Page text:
A More Efficient and Productive Way to Conduct Math Assessments

Here’s how to assign graded work that more accurately assesses elementary students’ learning and saves time.

April 2, 2024
SeventyFour / iStock

Many elementary math teachers I work with have a love/hate relationship with graded work and assessments. Teachers need data that will drive instruction, but it can seem like students are constantly being assessed, and there’s too much to sift through. There is a way to work smarter and consolidate this process to maximize student learning and the purpose of this practice.  

Throughout this exploration of the components of graded work, I want to acknowledge and validate that I repeatedly hear from teachers that they want students to build stamina, they want students to be able to show their thinking independently (not just when they’re with the teacher), and there’s not enough time.

I agree with all of that, and the considerations below can be a starting place for refining current practices. 

How much work

Consider how much work you’re asking students to do. Teachers often have the dilemma of how to give grades while keeping the parents’ perspectives in mind. Parents use grades to measure mastery, indicating whether they should be worried about their children academically. This can make teachers want to assign students 10 to 20 questions so that they don’t get a 75 percent for missing one question.

This is problematic for many reasons. We need to assess what we value and communicate that to students and parents. When students see that they’re only getting credit if an answer is correct, the answer is all they value, and their parents follow suit.

So, what is the goal of an assignment? The goal is not to get the right answer. A calculator can do that. We want to create critical, flexible thinkers who can think computationally and efficiently. To be a future-ready learner and a critical thinker, students must communicate and think thoughtfully about the content they’re learning. They must learn how to get the thoughts swirling in their mind onto paper so that when a problem is too difficult, they know how to process it thoroughly.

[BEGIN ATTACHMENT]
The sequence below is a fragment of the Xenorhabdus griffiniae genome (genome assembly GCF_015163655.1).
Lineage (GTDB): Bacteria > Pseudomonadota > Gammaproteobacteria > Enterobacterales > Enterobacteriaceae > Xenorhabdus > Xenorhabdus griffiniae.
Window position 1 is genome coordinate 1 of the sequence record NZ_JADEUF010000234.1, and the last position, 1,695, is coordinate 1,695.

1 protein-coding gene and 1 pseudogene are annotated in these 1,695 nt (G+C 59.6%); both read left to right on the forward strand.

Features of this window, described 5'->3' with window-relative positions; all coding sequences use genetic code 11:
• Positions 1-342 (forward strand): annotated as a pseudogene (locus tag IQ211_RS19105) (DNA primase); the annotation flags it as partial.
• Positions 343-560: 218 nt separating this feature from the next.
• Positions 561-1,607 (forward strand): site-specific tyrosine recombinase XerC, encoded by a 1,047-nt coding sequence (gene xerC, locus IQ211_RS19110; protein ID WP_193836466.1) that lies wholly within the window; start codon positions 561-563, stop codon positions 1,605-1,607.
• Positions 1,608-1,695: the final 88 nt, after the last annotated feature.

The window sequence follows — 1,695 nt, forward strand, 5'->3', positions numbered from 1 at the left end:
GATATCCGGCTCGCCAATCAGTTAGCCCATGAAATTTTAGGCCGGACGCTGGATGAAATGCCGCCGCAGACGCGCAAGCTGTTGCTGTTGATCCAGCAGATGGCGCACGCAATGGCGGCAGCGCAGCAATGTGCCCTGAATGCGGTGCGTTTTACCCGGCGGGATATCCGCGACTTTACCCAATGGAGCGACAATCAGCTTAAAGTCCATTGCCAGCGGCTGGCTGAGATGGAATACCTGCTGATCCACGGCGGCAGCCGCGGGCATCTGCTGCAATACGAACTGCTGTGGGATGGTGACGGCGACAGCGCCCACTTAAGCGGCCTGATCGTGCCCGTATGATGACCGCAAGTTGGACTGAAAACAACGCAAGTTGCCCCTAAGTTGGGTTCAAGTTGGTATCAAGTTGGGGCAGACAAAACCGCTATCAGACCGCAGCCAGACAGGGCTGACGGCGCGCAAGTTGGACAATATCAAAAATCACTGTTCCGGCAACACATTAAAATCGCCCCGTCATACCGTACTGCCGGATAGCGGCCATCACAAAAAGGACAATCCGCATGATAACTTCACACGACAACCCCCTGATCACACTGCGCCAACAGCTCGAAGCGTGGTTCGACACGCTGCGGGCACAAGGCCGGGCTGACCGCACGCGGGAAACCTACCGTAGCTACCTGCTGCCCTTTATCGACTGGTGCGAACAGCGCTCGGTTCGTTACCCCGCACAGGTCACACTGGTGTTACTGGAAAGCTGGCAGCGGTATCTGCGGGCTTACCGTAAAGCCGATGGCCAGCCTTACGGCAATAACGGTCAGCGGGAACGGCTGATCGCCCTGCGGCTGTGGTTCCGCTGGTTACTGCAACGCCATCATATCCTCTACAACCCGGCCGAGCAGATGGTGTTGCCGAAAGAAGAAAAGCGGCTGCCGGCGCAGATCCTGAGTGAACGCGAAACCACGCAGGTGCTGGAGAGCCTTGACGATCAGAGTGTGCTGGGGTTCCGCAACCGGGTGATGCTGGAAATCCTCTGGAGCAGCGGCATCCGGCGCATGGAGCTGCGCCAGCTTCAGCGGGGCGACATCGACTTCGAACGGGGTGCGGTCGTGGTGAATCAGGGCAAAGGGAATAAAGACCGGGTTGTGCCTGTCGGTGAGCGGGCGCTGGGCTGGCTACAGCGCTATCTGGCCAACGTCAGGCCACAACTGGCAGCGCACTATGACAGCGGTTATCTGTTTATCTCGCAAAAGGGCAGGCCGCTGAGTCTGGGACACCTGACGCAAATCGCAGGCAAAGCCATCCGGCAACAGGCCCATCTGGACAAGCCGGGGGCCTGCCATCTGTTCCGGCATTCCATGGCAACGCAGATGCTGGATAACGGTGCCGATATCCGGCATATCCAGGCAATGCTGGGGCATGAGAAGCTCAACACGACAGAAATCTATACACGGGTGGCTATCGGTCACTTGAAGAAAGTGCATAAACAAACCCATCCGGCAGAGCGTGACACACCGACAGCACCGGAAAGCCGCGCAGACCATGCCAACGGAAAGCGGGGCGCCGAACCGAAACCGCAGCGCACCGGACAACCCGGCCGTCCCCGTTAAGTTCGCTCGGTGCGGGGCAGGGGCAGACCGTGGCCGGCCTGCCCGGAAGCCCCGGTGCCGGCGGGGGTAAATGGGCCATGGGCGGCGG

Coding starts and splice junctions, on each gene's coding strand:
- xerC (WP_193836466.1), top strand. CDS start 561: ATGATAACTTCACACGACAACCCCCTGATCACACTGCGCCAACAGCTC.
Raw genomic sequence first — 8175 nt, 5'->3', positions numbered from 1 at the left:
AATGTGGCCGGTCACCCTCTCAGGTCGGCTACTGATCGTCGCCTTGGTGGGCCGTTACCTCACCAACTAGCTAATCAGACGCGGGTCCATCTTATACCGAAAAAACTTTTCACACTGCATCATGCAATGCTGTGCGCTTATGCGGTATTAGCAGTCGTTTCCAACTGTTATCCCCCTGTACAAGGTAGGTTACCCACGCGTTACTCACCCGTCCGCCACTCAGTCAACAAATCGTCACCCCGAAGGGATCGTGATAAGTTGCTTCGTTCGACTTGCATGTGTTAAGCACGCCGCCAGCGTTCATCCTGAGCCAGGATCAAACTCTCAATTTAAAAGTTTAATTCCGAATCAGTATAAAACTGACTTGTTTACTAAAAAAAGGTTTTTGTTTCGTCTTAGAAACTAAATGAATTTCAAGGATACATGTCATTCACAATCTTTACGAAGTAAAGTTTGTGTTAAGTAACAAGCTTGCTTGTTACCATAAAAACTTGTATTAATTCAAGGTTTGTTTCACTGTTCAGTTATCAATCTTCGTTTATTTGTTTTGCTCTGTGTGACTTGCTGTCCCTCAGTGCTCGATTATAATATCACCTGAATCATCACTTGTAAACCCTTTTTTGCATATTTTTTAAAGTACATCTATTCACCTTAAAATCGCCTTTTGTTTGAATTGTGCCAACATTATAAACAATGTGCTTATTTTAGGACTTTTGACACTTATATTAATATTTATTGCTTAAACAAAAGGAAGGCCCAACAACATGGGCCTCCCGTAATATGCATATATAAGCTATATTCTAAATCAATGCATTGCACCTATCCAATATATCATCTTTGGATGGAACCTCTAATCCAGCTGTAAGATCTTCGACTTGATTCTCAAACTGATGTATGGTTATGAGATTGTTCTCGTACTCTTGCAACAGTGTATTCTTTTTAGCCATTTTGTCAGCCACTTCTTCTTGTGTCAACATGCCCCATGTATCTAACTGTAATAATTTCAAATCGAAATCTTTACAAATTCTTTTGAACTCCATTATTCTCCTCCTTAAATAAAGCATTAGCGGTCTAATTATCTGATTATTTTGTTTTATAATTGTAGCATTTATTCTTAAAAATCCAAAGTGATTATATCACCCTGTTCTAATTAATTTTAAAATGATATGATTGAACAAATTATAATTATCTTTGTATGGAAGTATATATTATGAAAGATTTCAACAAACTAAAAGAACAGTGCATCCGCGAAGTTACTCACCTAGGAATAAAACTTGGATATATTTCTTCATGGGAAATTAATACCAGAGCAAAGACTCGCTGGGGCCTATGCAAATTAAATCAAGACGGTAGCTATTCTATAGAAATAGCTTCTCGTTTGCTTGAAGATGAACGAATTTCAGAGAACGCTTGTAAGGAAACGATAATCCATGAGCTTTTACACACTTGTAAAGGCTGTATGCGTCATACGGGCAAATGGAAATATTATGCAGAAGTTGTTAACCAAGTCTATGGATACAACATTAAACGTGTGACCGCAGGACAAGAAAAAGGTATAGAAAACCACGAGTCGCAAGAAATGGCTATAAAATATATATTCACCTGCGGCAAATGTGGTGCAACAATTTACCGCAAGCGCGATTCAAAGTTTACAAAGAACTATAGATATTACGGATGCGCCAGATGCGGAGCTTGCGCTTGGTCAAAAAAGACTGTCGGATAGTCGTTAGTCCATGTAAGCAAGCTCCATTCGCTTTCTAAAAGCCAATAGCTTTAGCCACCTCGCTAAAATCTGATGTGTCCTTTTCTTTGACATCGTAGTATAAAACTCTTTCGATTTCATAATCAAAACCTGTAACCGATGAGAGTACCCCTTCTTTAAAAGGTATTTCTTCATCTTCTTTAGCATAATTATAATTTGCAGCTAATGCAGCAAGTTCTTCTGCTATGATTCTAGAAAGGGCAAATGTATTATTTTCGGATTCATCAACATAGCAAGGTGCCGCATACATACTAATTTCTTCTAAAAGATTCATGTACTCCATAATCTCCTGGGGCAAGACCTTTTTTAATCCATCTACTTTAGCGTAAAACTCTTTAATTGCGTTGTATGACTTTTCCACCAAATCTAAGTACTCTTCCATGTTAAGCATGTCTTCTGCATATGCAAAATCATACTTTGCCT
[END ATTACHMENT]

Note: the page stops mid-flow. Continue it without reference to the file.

Type of work

Consider the type of work you’re asking students to do. Students need to be able to communicate their thinking through speaking and writing. That’s not only what good mathematicians do but also a skill that students will use daily throughout their lives.

When we assign multiple-choice questions to students, we can’t see much of their thinking or the process of how they reached the circled answer. We don’t know if they got lucky, guessed, used deductive reasoning, or truly understood the problem. The answer choices give the student a starting place, placing the question at a lower level of rigor. This is why some states are going away from multiple-choice tests.

Assessing students this way makes it very difficult to respond accurately to their needs, and it reminds me of a quote from one of the most highly respected math educators, author Marilyn Burns: “Correct answers can mask confusion, just like incorrect answers can hide understanding.” Students need to show mastery of the mathematical practices or process standards, not only the content or computation. 

Here are some parameters to keep in mind to understand components of student thinking systematically.

  • Include only two or three questions.